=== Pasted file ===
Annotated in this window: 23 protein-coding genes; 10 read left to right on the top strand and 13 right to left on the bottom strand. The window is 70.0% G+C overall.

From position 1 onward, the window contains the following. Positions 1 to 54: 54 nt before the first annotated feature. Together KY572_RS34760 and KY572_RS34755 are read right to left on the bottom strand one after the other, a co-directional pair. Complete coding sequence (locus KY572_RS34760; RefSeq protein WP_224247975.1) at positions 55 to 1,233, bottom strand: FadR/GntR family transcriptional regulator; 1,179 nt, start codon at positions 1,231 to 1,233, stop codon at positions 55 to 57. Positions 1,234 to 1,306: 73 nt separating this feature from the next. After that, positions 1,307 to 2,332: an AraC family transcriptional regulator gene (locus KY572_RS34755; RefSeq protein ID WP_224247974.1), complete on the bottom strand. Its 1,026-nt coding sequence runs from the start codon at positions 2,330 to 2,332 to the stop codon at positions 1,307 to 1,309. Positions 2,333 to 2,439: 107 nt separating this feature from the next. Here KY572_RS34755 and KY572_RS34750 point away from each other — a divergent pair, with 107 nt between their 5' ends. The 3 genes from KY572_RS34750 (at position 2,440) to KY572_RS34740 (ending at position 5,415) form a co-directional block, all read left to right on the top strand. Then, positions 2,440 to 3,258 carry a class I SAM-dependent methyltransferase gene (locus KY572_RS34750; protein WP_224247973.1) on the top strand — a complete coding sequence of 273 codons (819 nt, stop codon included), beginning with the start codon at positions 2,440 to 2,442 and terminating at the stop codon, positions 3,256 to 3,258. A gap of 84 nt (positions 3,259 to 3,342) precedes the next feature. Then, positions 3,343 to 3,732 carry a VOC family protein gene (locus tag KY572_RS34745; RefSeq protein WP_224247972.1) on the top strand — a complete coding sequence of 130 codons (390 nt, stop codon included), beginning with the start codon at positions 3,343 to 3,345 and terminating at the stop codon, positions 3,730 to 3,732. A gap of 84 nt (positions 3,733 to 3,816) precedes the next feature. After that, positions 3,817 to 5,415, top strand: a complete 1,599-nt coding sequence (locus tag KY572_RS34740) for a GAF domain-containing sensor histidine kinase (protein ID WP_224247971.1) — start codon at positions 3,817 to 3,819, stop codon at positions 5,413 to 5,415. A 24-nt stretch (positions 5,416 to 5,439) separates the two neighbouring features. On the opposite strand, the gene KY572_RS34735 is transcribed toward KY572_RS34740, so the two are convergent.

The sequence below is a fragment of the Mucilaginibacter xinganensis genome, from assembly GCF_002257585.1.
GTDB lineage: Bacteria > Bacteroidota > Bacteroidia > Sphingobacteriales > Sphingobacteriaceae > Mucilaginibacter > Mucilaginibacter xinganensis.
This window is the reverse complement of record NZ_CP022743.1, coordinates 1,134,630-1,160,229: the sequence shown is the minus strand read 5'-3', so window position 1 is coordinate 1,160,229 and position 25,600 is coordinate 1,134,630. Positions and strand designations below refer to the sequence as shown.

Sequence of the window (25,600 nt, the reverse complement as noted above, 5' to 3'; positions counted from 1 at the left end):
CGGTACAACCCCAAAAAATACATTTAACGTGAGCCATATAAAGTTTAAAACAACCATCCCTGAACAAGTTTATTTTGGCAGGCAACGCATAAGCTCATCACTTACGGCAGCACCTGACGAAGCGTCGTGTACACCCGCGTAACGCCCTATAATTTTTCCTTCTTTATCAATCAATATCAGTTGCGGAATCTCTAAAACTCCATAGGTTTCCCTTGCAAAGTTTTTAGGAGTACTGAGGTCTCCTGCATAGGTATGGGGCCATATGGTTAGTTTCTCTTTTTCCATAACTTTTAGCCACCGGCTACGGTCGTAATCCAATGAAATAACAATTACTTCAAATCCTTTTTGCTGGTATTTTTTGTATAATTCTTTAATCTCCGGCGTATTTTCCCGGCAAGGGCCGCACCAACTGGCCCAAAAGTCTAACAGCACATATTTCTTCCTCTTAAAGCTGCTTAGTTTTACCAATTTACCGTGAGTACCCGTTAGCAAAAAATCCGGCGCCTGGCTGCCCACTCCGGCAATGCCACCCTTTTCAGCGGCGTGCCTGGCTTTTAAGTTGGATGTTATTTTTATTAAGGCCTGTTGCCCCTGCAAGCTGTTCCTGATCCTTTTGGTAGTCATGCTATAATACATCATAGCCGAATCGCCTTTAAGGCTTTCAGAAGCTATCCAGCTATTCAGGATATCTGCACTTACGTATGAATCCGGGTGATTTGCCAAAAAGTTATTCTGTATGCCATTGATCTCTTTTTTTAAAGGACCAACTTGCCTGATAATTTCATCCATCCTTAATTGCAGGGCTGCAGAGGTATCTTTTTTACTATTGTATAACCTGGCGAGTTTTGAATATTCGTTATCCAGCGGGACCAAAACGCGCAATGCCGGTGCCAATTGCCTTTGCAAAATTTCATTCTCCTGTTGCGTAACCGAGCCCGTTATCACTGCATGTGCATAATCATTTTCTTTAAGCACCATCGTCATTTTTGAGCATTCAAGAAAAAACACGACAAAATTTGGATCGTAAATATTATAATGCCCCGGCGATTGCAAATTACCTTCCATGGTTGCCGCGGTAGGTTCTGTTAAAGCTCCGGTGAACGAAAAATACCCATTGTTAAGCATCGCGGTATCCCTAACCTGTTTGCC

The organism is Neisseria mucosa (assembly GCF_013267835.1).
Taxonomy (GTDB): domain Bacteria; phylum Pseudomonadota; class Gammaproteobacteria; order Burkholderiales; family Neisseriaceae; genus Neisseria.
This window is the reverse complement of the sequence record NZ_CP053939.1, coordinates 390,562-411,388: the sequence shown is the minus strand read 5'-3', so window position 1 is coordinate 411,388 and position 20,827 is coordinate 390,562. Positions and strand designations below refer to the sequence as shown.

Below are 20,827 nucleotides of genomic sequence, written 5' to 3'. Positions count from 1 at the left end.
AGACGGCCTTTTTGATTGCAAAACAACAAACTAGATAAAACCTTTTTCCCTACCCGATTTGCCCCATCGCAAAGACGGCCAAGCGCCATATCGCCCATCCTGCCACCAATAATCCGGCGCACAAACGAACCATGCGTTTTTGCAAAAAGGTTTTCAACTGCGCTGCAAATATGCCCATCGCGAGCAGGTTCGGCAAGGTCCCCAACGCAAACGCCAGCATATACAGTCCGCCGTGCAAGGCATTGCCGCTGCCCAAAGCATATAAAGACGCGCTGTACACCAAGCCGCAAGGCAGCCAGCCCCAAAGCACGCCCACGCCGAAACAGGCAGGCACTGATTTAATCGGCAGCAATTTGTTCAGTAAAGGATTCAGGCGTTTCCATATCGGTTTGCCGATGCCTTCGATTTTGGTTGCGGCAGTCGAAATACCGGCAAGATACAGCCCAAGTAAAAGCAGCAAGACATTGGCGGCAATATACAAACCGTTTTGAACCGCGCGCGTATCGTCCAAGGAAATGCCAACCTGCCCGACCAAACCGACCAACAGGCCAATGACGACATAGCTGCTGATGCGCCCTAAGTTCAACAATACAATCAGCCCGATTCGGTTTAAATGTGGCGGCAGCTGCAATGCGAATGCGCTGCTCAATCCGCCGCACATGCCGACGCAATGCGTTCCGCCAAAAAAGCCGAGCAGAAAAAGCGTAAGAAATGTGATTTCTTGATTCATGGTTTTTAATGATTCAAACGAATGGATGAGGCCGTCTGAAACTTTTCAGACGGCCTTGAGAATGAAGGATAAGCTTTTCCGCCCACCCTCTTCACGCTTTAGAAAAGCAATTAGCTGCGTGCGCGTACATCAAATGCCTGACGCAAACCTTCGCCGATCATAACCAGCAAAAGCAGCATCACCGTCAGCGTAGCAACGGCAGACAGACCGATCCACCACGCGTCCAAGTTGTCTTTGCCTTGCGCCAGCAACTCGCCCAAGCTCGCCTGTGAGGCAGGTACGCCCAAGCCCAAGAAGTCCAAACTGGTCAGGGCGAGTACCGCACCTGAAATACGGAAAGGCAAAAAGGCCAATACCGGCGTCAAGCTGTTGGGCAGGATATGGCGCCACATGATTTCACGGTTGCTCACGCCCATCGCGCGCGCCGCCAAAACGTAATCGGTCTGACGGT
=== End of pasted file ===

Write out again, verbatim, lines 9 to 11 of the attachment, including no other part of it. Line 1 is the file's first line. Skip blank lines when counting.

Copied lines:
Taxonomy (GTDB): domain Bacteria; phylum Pseudomonadota; class Gammaproteobacteria; order Burkholderiales; family Neisseriaceae; genus Neisseria.
This window is the reverse complement of the sequence record NZ_CP053939.1, coordinates 390,562-411,388: the sequence shown is the minus strand read 5'-3', so window position 1 is coordinate 411,388 and position 20,827 is coordinate 390,562. Positions and strand designations below refer to the sequence as shown.

Below are 20,827 nucleotides of genomic sequence, written 5' to 3'. Positions count from 1 at the left end.